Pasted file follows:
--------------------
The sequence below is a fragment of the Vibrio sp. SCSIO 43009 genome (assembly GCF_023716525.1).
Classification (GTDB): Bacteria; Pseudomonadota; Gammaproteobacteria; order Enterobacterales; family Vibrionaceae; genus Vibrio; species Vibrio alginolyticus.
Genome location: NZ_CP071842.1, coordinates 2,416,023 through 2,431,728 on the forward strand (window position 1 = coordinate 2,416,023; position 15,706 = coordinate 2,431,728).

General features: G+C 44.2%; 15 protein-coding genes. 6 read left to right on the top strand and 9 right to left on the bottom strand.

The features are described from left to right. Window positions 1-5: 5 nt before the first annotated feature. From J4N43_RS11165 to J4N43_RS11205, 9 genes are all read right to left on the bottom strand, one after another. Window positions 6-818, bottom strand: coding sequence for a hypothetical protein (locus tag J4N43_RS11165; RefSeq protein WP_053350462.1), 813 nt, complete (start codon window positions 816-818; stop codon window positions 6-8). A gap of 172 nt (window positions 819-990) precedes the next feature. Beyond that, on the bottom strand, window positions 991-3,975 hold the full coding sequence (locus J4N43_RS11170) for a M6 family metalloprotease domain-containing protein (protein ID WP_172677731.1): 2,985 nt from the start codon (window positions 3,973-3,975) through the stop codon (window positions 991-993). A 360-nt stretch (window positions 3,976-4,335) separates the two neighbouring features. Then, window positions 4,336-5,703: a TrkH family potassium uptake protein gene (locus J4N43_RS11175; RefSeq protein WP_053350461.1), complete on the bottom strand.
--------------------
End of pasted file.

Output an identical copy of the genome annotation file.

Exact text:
The sequence below is a fragment of the Vibrio sp. SCSIO 43009 genome (assembly GCF_023716525.1).
Classification (GTDB): Bacteria; Pseudomonadota; Gammaproteobacteria; order Enterobacterales; family Vibrionaceae; genus Vibrio; species Vibrio alginolyticus.
Genome location: NZ_CP071842.1, coordinates 2,416,023 through 2,431,728 on the forward strand (window position 1 = coordinate 2,416,023; position 15,706 = coordinate 2,431,728).

General features: G+C 44.2%; 15 protein-coding genes. 6 read left to right on the top strand and 9 right to left on the bottom strand.

The features are described from left to right. Window positions 1-5: 5 nt before the first annotated feature. From J4N43_RS11165 to J4N43_RS11205, 9 genes are all read right to left on the bottom strand, one after another. Window positions 6-818, bottom strand: coding sequence for a hypothetical protein (locus tag J4N43_RS11165; RefSeq protein WP_053350462.1), 813 nt, complete (start codon window positions 816-818; stop codon window positions 6-8). A gap of 172 nt (window positions 819-990) precedes the next feature. Beyond that, on the bottom strand, window positions 991-3,975 hold the full coding sequence (locus J4N43_RS11170) for a M6 family metalloprotease domain-containing protein (protein ID WP_172677731.1): 2,985 nt from the start codon (window positions 3,973-3,975) through the stop codon (window positions 991-993). A 360-nt stretch (window positions 3,976-4,335) separates the two neighbouring features. Then, window positions 4,336-5,703: a TrkH family potassium uptake protein gene (locus J4N43_RS11175; RefSeq protein WP_053350461.1), complete on the bottom strand.